press release

The Museum of Contemporary Art Chicago presents the first solo museum exhibition of Israeli-born, Chicago-based artist Assaf Evron in Chicago Works: Assaf Evron. Evron's works center on the 'meander' design, a popular decorative pattern based on the natural curves of rivers and streams found since ancient times. Evron shows how the meander motif runs across continents, cultures, and styles of design, connecting famous landmarks in Israel to the ornamental facades of Chicago's iconic buildings. Presented in partnership with the 2019 Chicago Architecture Biennial, Chicago Works: Assaf Evron is on view from July 23, 2019 to February 16, 2020.

A former photojournalist, Evron is fascinated by architecture and the spread of decorative elements across cultures and locations. In his 2018 work, Untitled (Zedekiah's Cave), Evron creates a geometric collage of the organic meandering textures and colors of Zedekiah's Cave, an ancient manmade limestone quarry that runs underneath the Muslim quarter of the Old City in Jerusalem. Evron captured the meander design in nature in Untitled (Sodom and Gomorrah), a vivid print of the weathered sedimentation lines on Mount Sodom, a mountain in the Judaean Desert along the Dead Sea.

For his installation Untitled (Kikar Rabin, American Accents), Evron re-creates the linear pattern of the meander in the geometric 'Greek key' design used on the stone pavement of Rabin Square, a popular public gathering space and common venue for parades, protests, and public events in Tel Aviv. A meandering symbol, the significance of the 'Greek key' design depends on the times and contexts in which it appears.

Other works, such as Untitled (The Monadnock Building South, 1893, Holabird & Roche, Dearborn and Jackson), trace the meander design from natural landscapes in his native Israel to modern architecture in Chicago. The photo, cut into the shape of an ancient Greek wine vessel, captures a detail of the lines and textures of the famous Monadnock Building on Jackson Boulevard in downtown Chicago, creating the illusion of two worlds colliding. Another work features the Marquette Building on Adams Street in the bustling Chicago Loop, bearing a likeness to the peaceful ancient landscapes of Israel. While both buildings were constructed in the 'Chicago School' style, Evron explores the buildings' visual attributes and their similarities to sites in Israel.Chicago Works: Assaf Evron was organized by former MCA Postdoctoral Curatorial Fellow Charlotte Ickes.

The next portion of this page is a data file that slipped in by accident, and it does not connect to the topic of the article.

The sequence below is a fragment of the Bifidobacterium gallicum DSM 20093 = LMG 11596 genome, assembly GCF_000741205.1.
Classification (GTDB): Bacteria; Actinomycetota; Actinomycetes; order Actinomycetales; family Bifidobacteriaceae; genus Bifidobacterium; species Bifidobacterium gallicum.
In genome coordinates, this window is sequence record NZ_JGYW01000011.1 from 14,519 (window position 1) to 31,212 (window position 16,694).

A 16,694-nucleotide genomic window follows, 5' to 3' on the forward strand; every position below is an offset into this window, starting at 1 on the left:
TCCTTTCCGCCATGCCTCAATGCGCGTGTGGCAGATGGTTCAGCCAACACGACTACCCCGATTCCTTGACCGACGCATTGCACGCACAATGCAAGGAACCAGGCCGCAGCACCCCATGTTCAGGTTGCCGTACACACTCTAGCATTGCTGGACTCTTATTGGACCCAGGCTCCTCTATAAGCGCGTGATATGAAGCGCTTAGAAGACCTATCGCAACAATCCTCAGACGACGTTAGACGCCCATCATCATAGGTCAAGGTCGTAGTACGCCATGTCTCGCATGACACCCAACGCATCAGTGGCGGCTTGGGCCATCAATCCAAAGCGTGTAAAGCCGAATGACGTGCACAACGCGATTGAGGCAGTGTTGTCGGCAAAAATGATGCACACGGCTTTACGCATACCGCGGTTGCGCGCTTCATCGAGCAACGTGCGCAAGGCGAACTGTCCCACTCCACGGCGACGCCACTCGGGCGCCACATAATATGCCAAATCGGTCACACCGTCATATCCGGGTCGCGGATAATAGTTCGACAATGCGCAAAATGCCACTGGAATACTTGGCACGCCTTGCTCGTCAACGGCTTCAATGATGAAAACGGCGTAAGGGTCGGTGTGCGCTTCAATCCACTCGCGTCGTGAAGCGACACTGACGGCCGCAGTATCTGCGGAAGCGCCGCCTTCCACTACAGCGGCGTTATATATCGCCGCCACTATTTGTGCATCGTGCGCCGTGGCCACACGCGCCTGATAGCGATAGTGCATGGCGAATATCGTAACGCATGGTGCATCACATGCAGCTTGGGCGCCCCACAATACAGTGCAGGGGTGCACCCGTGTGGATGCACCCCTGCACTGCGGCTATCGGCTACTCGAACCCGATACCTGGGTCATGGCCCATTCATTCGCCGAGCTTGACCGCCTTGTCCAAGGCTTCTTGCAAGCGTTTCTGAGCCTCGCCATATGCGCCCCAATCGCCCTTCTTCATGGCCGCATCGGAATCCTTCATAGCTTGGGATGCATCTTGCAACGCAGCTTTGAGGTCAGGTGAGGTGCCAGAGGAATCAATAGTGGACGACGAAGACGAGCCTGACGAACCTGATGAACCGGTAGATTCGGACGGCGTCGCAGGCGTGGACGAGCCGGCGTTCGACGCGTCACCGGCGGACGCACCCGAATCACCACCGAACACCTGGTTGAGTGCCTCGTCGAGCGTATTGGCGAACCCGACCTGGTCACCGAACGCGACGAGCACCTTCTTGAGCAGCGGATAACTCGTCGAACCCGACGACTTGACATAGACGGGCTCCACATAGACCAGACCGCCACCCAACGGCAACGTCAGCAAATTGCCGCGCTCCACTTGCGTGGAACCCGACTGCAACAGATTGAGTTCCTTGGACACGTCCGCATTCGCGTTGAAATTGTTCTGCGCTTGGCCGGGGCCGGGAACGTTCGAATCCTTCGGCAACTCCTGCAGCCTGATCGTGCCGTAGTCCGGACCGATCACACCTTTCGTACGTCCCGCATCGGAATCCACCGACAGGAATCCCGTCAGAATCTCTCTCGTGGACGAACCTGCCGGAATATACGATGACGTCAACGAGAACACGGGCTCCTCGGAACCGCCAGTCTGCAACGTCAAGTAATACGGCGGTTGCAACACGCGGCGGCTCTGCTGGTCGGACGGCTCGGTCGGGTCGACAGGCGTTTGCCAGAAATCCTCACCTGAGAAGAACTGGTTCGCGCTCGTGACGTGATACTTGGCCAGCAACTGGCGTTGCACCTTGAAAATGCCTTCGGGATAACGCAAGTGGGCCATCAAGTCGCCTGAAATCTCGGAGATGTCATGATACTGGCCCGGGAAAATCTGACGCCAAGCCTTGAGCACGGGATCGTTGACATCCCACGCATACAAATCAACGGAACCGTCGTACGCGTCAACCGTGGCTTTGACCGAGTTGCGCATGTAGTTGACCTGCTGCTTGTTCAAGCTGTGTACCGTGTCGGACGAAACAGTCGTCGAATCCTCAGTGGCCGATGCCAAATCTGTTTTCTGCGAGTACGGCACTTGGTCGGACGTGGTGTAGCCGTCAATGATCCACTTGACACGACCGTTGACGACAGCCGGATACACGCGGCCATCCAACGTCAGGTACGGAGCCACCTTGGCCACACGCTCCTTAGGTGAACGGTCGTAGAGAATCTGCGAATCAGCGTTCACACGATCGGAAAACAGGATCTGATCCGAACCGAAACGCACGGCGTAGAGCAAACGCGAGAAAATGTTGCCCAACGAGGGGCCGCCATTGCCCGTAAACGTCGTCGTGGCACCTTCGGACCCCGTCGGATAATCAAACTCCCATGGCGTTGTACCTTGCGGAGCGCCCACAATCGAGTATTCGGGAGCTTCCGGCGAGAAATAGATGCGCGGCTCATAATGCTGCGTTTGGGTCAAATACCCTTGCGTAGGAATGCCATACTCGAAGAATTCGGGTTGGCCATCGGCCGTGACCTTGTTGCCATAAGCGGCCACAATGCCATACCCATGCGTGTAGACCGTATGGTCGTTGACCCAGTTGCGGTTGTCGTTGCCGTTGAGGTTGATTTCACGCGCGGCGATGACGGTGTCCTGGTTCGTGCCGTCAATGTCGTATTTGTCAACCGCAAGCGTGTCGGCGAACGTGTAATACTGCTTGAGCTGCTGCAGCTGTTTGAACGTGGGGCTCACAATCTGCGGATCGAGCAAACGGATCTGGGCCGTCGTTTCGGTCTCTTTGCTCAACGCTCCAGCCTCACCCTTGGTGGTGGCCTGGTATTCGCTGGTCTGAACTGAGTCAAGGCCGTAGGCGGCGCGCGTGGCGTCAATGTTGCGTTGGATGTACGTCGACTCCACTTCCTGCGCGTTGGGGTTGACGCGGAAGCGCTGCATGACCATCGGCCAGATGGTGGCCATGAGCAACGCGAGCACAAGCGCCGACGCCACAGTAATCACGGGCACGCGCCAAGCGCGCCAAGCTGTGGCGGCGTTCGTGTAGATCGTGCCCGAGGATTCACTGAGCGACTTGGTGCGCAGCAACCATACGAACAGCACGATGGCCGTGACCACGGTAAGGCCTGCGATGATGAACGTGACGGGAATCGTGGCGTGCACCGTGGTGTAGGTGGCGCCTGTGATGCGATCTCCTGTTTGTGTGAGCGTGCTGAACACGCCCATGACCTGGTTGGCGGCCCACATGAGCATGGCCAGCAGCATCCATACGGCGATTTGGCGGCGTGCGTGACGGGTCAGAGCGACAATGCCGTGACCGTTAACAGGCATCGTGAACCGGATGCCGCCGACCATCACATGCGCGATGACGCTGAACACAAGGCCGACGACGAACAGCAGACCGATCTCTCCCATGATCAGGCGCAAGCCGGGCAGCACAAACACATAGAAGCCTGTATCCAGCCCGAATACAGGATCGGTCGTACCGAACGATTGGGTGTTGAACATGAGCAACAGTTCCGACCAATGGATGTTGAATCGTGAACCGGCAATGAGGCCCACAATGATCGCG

Assaf Evron was born in Israel in 1977, and earned a MA from the Cohn Institute at Tel Aviv University and a MFA from the School of the Art Institute of Chicago (SAIC). He previously worked as a photojournalist at a daily newspaper in Israel and as a scuba instructor in Zanzibar. He has received numerous awards and grants including the Gerard Levy Prize from the Israel Museum, Jerusalem; the James Weinstein Fellowship from SAIC; the Israeli Ministry of Culture and Education Prize for Young Artists; and honorable mention for the Snyder Prize at the Museum of Contemporary Photography, Chicago. Evron has completed architectural photographic commissions for the Chicago Architecture Biennial and the 12th Venice Biennial for Architecture. He lives and works in Tel Aviv and Chicago.